Adding-up all those ifs, buts and maybes won’t bring any extra points, but even pessimists of a nervous disposition can take great heart in appreciating the fine margins between all the teams in the group. And with that appreciation comes a narrowing of the margin between hopes and expectations.

So, when we begin the next round of games in Amsterdam, we do so knowing we’re capable of matching anyone anywhere. All we need is that little bit of luck on the night.

by @oldpesky

2 thoughts on “Those Fine Margins

  1. Wullie

    Absolutely spot on. What is important now is to take the fine margins that come our way to Amsterdam, Barcelona and Parkhead in the final games. Too often we have laid too much store by how the game is played, by “taking on” opponents only to be shot in the back when we thought the battle was over. Walter Smith above anyone I know, proved that winning has nothing to do with ability. It is down to making sure you do not get beaten and then some “luck” (or whatever you want to call his). Not that I would by any manner of means want the embarrassment of the Watty football tag to be anywhere near Celtic. Yet, this is exactly what De Bore complained about. They took us on and suffered the consequences though I think it can easily be said we did more than simply stop them from beating us. But it proves that the “better looking team” does not always win. Some of our domestic performances should be ample proof of that. It is about goal scoring simply and solely. We sometimes lose sight of this when we get carried away by our determination to “show the world”. Besides, the Juventus v Real game proved how much results hinge on “the breaks” just as our game with them proved referees can very much determine the outcome. It is a certainty that Celtic most definitely do not have a good history till now on that score. Let us hope a tide has turned; that lessons have been learned and ABSORBED; and that the margins continue to be just a little in our favour.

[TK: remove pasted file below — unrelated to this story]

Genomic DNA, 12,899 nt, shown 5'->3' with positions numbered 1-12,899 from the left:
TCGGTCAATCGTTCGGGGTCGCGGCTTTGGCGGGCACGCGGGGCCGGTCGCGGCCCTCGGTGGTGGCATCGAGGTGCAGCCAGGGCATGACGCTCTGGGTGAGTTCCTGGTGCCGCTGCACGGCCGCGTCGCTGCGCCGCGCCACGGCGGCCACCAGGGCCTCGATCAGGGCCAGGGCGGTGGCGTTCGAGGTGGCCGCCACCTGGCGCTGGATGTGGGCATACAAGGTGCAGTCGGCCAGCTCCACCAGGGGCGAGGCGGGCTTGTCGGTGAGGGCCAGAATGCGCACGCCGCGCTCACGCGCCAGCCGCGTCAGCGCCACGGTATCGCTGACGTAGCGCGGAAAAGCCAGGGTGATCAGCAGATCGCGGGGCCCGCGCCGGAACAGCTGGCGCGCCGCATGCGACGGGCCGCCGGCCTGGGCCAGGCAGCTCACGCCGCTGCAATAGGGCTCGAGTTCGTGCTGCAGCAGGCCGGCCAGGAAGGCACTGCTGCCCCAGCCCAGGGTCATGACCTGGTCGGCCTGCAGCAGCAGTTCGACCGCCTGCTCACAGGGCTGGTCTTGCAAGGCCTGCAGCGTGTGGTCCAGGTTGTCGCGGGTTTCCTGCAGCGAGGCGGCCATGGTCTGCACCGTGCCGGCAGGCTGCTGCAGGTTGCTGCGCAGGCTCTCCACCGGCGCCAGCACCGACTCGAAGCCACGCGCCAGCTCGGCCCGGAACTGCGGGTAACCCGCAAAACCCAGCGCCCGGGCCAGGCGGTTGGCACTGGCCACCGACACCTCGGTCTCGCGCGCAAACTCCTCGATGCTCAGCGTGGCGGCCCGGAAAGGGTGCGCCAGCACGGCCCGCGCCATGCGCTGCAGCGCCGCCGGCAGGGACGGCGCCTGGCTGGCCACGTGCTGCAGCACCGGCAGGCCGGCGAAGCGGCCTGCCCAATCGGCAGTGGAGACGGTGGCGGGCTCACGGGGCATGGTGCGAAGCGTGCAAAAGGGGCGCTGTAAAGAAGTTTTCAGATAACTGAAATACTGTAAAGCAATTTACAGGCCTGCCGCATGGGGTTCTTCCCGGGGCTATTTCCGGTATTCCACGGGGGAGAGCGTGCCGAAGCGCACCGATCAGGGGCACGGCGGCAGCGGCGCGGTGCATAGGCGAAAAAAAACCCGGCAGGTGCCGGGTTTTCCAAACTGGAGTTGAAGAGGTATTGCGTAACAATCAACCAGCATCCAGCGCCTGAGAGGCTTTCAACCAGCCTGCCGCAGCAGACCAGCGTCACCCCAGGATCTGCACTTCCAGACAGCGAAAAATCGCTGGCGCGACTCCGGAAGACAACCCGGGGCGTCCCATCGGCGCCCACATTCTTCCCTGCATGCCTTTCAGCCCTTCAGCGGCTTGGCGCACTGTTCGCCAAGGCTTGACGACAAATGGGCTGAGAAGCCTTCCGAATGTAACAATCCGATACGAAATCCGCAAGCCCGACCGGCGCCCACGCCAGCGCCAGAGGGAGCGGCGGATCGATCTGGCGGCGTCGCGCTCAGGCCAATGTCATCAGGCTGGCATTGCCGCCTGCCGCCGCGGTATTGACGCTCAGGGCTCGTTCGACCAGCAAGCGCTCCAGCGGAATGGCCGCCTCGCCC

I would like to add one small rider. It is a fact, somewhat inexplicably for me given our training facilities and staff, that we seem extremely prone to waining badly in the last quarter. I know being down to 10 men on Tuesday probably contributed a lot but the statistic of consistently losing goals in the last 20 minutes is alarming. I see no obvious reason why we should be less fit than any other team. Less talented, yes, and perhaps less experienced, but less fit? I can remember either Jock Stein or someone paraphrasing him saying that if Celtic could not defeat a team with ability, they had the stamina to run them into the ground by the last quarter and then simply run past them and score (this was a tactic not often required by the Lisbon Lions, I might add, but I did see it used on occasion). Now that was Barrowfield back then. So what is Lennoxtown today if it can not produce at least the equivalent? Just a thought.

    Nice to be back.


  2. Good read Old Pesky, I said pretty much the same thing in my blog Tuesday night.

    “We started the Champions League with a superb display in Italy losing 2-0 to AC Milan after playing so well and we should have won that game, we than take on Barcelona with 10 men for a while, play well and lose 1-0, tonight we didn’t play our best and we win 2-1, I don’t care how we won tonight, all we needed was 3 points and we got it, the away goal for Ajax might come back to haunt us, but we focus on tonight for now and 2 lucky events for the goals”

    Glad someone else spotted it…